Performance Louvres – What is important to the success of your design?


All commercial and industrial buildings require louvres, to allow the building to breath and prevent rain from getting in or sometimes, simply as zero vision screening. However, there is often insufficient consideration given to exactly what the system is required to achieve. This is particularly common when it comes to “Performance Louvres” and the need to exclude wind driven rain.

Ultimately, everyone wants 100% rain defence and 100% air flow. However, this is not always achievable and there is always a compromise between these two performance factors.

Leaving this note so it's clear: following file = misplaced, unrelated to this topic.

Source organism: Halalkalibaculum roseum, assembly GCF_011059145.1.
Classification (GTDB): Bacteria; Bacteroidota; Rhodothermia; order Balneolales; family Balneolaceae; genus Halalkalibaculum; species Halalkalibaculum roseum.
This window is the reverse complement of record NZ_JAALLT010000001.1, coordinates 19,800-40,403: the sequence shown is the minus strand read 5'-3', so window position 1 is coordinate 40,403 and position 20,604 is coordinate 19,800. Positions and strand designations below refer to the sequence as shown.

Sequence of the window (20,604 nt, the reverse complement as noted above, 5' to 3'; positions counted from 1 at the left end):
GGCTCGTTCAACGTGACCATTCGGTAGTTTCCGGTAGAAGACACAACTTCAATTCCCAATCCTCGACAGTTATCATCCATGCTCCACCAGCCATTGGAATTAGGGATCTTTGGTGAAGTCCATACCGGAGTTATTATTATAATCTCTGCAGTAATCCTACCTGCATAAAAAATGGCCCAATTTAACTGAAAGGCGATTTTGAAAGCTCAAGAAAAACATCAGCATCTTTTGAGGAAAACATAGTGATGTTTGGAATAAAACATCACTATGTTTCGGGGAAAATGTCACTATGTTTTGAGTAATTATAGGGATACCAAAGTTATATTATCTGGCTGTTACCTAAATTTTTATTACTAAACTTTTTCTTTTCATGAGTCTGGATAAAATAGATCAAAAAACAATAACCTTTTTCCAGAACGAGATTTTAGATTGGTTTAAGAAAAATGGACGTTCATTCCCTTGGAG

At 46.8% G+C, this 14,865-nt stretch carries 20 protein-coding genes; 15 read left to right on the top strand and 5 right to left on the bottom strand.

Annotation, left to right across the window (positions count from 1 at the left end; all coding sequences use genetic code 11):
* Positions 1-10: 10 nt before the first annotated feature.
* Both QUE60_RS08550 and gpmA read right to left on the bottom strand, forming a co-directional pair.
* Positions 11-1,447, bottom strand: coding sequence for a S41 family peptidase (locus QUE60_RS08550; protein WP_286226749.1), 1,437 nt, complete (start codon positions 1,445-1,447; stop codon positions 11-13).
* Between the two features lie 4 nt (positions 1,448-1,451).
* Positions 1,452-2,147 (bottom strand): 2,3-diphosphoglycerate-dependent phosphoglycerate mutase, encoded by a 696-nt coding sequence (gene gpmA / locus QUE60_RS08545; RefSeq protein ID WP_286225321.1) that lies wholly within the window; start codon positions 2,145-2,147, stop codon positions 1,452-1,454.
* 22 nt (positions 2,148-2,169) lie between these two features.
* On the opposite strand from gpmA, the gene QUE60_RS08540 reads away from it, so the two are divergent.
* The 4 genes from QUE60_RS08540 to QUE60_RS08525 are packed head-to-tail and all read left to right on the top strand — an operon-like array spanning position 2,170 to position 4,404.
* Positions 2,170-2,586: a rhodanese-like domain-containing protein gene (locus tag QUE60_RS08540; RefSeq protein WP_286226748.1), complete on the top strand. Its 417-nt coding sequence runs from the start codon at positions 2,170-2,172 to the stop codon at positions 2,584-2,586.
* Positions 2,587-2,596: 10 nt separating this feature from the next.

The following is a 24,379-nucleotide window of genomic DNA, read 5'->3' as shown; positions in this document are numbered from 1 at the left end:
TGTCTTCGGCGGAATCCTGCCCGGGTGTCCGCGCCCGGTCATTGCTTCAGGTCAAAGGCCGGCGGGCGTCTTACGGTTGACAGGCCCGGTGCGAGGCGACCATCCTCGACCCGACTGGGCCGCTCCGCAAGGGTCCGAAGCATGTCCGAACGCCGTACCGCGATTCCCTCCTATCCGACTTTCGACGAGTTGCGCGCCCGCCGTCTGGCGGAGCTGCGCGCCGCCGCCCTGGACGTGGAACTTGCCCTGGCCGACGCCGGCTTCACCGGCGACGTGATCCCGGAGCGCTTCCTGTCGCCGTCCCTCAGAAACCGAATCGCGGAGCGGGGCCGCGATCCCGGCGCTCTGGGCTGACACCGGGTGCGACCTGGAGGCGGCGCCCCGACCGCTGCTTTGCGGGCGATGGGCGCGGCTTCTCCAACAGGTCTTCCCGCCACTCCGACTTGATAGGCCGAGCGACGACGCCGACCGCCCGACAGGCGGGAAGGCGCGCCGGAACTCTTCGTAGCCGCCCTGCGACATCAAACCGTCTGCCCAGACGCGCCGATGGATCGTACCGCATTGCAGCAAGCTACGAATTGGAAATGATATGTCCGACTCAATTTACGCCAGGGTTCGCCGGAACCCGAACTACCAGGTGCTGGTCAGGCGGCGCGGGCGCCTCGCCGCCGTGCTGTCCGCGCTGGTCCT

In Australia AS/NZS 4740:2000 sets out the test method and standard required for testing natural ventilators.
When specifying a louvre the information following must be carefully considered.

AS/NZS 4740:2000 sets out all the guidelines for performance testing and provides the classification system for natural ventilators.

This method of testing and performance classification provides “comparative” performance data for both Rain Defence and Airflow, offering protection to the specifier and a clear guide to the contractor regarding project requirements and performance expectations.

This test can be conducted as either a physical test or through Computational Fluid Dynamics (CFD). The AS/NZS 4740:2000 test requires the dimensions of the test louvre to be 1mx1m which is then tested to at least five different air velocities spaced equally with the fifth test to be 3 times greater than the first. From this we assess the effective aerodynamic area and the coefficient of discharge (Cd) for that louvre profile. For the rain defence test, the louvre panel is then subject to 75 L/hr m2 of wind driven rain at a velocity of 13m/s.